Tuesday, 13 August 2013

Adam & Eve & The Worshipful Company of Needlemakers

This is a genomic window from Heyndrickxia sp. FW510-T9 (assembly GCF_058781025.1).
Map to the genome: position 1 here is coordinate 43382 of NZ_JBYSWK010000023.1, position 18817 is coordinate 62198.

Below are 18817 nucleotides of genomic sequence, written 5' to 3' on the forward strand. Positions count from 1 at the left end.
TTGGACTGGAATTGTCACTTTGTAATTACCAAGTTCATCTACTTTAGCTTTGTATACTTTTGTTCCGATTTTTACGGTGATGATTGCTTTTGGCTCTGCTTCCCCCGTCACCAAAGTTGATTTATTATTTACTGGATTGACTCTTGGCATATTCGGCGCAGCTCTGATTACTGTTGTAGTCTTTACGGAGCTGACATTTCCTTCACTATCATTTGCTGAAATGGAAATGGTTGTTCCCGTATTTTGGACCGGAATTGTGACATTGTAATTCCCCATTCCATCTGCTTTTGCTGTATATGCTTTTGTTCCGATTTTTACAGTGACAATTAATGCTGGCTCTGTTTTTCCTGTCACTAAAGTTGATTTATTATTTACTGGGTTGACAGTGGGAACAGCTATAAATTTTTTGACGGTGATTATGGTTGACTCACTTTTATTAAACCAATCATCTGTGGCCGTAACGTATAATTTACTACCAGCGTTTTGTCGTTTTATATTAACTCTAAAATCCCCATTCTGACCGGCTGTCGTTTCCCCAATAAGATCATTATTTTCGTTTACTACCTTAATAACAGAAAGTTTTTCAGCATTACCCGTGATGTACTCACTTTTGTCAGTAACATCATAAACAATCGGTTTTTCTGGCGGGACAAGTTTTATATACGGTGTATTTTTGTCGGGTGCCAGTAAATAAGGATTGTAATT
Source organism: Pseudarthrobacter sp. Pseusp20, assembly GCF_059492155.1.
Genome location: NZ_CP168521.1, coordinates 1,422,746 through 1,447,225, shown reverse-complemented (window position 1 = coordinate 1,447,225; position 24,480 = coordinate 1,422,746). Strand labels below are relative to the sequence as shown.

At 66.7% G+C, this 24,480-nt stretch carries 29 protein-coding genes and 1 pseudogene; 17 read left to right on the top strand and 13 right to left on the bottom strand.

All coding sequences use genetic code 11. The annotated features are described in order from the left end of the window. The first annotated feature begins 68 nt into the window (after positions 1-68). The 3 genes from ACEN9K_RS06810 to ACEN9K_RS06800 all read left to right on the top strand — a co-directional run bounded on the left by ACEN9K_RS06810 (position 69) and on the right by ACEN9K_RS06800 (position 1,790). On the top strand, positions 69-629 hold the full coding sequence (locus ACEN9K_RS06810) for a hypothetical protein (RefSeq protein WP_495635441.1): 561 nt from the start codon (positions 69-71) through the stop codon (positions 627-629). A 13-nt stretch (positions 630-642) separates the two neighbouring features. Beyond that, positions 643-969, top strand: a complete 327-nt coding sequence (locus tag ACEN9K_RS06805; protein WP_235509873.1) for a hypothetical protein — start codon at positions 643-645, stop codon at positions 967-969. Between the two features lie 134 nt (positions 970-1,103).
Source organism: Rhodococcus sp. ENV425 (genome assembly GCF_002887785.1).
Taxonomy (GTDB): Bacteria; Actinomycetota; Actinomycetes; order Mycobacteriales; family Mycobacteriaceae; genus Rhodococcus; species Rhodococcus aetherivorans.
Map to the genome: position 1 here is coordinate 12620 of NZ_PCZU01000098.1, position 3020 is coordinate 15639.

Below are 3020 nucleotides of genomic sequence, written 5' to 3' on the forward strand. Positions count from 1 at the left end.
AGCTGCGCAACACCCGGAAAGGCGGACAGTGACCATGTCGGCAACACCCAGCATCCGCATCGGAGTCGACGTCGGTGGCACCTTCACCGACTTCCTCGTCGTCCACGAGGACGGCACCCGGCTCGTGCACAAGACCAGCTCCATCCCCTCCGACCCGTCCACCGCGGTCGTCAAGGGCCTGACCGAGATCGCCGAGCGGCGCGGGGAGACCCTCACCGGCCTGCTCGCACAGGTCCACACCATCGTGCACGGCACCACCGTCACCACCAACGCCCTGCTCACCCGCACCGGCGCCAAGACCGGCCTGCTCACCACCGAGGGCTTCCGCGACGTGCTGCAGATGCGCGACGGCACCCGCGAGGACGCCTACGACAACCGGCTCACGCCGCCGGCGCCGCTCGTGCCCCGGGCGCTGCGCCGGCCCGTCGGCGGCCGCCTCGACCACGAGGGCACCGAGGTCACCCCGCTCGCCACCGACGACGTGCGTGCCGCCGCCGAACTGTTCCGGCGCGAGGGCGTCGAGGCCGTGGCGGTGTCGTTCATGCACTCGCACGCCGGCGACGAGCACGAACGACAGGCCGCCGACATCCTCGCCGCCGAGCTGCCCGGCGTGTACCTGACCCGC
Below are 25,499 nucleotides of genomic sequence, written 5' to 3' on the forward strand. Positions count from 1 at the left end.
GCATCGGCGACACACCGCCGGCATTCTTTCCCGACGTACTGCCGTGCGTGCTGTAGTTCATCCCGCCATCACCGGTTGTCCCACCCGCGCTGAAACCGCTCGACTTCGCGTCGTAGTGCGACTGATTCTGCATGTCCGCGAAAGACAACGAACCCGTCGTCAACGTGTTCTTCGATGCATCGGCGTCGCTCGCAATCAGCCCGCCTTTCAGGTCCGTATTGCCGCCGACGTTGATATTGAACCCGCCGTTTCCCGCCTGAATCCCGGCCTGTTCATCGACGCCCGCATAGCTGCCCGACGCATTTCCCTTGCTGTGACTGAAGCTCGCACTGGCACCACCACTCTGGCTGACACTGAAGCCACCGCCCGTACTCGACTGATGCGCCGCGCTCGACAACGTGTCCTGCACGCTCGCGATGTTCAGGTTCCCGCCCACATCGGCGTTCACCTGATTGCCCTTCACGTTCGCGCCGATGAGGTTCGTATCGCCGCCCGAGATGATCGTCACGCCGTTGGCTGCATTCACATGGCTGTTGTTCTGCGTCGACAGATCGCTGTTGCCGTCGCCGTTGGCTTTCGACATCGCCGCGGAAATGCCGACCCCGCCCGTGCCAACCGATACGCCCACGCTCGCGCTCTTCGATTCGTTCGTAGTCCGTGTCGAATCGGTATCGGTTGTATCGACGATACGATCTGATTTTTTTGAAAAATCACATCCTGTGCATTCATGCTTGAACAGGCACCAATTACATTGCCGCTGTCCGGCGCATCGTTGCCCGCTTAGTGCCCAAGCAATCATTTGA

Adam and Eve, exiled from Paradise, often find themselves cosily relocated on many school girl samplers. It has always been something of a small wonder to me that their mostly unclothed bodies have been worked with consummate care by innocent young girls. How can this be? One answer maybe that Adam and Eve feature on the coats of arms of The Worshipful Company of Needlemakers - needlemaking being said to date from the time of Adam and Eve when they sewed fig leaves to clothe their nakedness. The Needlemakers shield which appears in the coat-of-arms was in use from the time when the company was granted livery in 1656. It appears on the head of the Beadle’s staff which dates from circa 1700 and presents three needles surmounted by coronets. One of the treasures of the company is a magnificent silver statuette of Dorcas (or Tabitha) which is always placed on the table before the Master at formal dinners. (Dorcas was a member of the early Christian community in Joppa, now Jaffa, an ancient seaport of Judea. She was noted for her acts of charity, in particular for making garments and giving them to needy widows.) The raising of charitable funds is one of the core objectives of the Company today. Click here for more details.

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